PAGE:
When there are  blood streaks in the sputum that we exhale with a cough, we say that the person has hemoptysis.

Coughing up blood or sputum is not a concern in most cases, but there are cases where coughing up and bloody sputum (hemoptysis) are a sign of a serious complication.

>So coughing and bloody sputum are not a disease in themselves, but hemoptysis is a sign that warns of an infection and other problems in the airways (especially the airways below the throat).

This article discusses the causes of bloody sputum and hemoptysis.

What you will read next:

When does coughing and bloody sputum require further investigation?

If you have a bloody cough and clear blood streaks in your sputum, you should see your doctor for further checkups:

What are the causes of coughing up bloody sputum?

The factors that cause hemoptysis are divided into the following two groups:

Common causes of coughing up bloody sputum:

  • Following severe and prolonged cough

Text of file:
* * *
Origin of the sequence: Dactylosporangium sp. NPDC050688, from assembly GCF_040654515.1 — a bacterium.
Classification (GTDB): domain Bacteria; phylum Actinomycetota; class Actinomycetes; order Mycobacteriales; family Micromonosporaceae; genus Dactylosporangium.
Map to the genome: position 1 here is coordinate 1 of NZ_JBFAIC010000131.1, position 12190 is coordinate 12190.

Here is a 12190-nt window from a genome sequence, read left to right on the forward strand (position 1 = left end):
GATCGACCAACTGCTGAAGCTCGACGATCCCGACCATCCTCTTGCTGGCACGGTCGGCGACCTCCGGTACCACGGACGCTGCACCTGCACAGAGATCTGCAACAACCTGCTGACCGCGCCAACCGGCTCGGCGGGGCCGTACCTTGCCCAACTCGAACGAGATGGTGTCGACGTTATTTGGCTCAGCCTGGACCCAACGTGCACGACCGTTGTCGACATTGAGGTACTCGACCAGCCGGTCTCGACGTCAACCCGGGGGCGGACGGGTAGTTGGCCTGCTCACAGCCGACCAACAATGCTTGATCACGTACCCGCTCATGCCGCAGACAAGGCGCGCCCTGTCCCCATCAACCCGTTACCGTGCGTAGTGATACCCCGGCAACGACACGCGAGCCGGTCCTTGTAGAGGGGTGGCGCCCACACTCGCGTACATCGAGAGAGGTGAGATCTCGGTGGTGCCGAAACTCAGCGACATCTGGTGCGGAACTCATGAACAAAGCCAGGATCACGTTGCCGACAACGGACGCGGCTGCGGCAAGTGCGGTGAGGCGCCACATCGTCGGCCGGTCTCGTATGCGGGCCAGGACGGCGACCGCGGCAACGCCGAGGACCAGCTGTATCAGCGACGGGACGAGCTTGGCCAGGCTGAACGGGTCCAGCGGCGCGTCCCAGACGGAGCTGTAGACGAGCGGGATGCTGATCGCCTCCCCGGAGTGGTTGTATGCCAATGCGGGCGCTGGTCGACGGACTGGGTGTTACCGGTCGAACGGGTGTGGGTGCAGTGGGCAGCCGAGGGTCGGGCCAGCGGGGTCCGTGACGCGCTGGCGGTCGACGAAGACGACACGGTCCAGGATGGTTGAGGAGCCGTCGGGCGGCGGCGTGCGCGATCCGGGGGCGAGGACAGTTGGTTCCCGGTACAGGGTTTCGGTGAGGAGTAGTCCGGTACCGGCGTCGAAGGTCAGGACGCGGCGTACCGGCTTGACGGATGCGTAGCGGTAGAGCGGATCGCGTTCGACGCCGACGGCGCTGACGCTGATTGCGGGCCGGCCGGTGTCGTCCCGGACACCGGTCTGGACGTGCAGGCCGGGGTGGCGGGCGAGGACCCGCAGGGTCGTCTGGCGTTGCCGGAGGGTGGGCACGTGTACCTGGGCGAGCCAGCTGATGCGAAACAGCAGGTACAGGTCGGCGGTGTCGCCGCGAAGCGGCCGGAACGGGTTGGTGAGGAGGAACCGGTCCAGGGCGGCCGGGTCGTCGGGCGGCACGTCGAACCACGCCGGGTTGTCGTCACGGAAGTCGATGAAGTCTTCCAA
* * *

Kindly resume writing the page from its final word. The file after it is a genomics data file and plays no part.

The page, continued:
• Inflammation of the bronchi of the lungs (bronchitis) caused by a cold or the flu.
  • Respiratory infections in the chest
  • Bleeding from the nose

The thins we said above are both very common and generally safe, but there are a number of hemoptysis factors that may be less common but very serious:

Serious and investigable causes for cough and bloody sputum:

  • Pneumonias (lung tissue infections)
  • Lung cancers
  • Throat cancers
  • Laryngeal cancers
  • Foreign body aspiration
  • Pulmonary embolism
  • Lung tuberculosis
  • People taking anticoagulants
  • Cystic fibrosis (a genetic disease caused by dysfunction of the external secretory glands)
  • Alveolar hemorrhage that occurs in patients with autoimmune diseases and is very life threatening.

Common causes of bloody sputum in children:

  • Respiratory infections
  • Foreign body entering the respiratory tract

Diagnostic methods of hemoptysis

If you go to your doctor with complaints of coughing and bloody sputum, the first step is to get a detailed history of you, which should include the following:

>How many times do you cough during the day?

What is the volume of blood in your sputum?

How long has it been since you had hemoptysis?

In addition to taking a detailed history, your examination and hearing of your lungs will be performed and, if necessary, the following paraclinical methods may be used to achieve a correct diagnosis:

  • Simple chest x-ray photo
  • Chest CT scan
  • Sputum culture
  • Bronchoscope (direct examination of the airways through the insertion of a tube equipped with a camera.

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